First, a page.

May 21, 2005

An Underrated American

Bryan As A Young ManA while ago I posted a picture and some words about Huey P. Long, aka "The Kingfish."

A cousin of mine was in a school production of Inherit the Wind, the drama about the Scopes Trial, sometimes known as the "Monkey Trial," a 1925 extravaganza about the teaching of evolution in the schools also a movie starring Spencer Tracy, Frederic March, and Gene Kelly. The trial brought together H.L.Mencken, who covered the affair as a cynical young reporter for the Bawlmer Sun; Clarence Darrow, the flamboyant Chicago trial lawyer; and William Jennings Bryan, three-time presidential candidate and former Secretary of State.

Clarence Darrow and Wm Jennings Bryan at the time of the Scopes trial

I was thereby inspired to divagate a bit about Bryan. I've always admired Bryan for two reasons. He was a great orator, in a style that is lost in our electronic age. His most famous speech was the "Cross of Gold" speech that preceded his nomination at the 1896 Democratic Convention. The speech was a masterpiece, and included such choice passages as this:

You come to us and tell us that the great cities are in favor of the gold standard. I tell you that the great cities rest upon these broad and fertile prairies. Burn down your cities and leave our farms, and your cities will spring up again as if by magic. But destroy our farms and the grass will grow in the streets of every city in the country.

And this, which gave the speech its name:

If they dare to come out in the open field and defend the gold standard as a good thing, we shall fight them to the uttermost, having behind us the producing masses of the nation and the world. Having behind us the commercial interests and the laboring interests and all the toiling masses, we shall answer their demands for a gold standard by saying to them, you shall not press down upon the brow of labor this crown of thorns. You shall not crucify mankind upon a cross of gold.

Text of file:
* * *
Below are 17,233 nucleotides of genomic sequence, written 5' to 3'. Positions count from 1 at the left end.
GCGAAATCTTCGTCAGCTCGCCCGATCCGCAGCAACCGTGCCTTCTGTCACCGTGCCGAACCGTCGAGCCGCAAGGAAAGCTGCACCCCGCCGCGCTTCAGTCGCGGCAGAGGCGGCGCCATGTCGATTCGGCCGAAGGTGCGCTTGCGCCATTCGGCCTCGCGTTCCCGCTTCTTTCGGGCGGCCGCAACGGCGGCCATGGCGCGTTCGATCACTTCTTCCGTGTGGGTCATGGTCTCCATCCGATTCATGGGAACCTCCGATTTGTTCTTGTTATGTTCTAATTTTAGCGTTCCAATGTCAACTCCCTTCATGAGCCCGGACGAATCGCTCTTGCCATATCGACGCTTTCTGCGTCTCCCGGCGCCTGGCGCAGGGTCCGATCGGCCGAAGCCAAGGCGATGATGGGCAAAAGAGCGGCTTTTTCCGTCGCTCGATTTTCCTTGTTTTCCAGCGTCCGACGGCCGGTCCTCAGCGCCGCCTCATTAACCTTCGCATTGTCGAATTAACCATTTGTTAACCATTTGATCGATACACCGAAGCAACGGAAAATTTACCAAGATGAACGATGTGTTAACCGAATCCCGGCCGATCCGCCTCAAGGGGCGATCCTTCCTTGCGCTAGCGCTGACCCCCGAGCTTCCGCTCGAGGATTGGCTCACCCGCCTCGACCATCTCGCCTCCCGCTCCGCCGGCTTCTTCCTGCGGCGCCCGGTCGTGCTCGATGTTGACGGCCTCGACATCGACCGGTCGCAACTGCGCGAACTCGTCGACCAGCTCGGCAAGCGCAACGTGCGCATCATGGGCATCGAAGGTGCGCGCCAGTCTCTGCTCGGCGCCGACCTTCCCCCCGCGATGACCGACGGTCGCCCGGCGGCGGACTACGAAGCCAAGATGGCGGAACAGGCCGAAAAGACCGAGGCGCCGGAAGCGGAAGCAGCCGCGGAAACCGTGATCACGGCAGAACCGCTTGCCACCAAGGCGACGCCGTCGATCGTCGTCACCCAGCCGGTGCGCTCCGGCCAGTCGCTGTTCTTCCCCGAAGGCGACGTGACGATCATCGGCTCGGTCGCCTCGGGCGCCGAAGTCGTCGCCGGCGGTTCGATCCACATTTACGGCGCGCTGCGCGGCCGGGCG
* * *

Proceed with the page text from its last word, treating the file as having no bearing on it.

Bryan's finest hour was his resignation, on principle, as the nefarious Woodrow Wilson's Secretary of State, because Wilson, having run for reelection on the slogan "He kept us out of war," promptly began maneuvering to get us into World War I.

Bryan was known as "The Great Commoner," and was a legend and a hero in the farming communities, squeezed between the banks and the railroads. Vachel Lindsay wrote of this:

I brag and chant of Bryan, Bryan, Bryan
Candidate for president who sketched a silver Zion,
The one American Poet who could sing outdoors,
He brought in tides of wonder, of unprecedented splendor,
Wild roses from the plains, that made hearts tender,
All the funny circus silks
Of politics unfurled,
Bartlett pears of romance that were honey at the cores,
And torchlights down the street, to the end of the world.

There were truths eternal in the gab and tittle-tattle.
There were real heads broken in the fustian and the rattle.
There were real lines drawn:
Not the silver and the gold,
But Nebraska's cry went eastward against the dour and old,
The mean and cold.

There's more about the Scopes Trial in a fine series of pages here. The "Inherit the Wind" version, although it does not make Bryan entirely unsympathetic, takes dramatic licenses and is a but unfair to Bryan.

What's fascinating about all of this is that although the issues and symbols have changed, there's nothing new about the "red state"-"blue state' dichotomy, or the culture wars that go with it. Bryan, a flawed man, was nevertheless a giant, and quintessentially American. We should not forget him.

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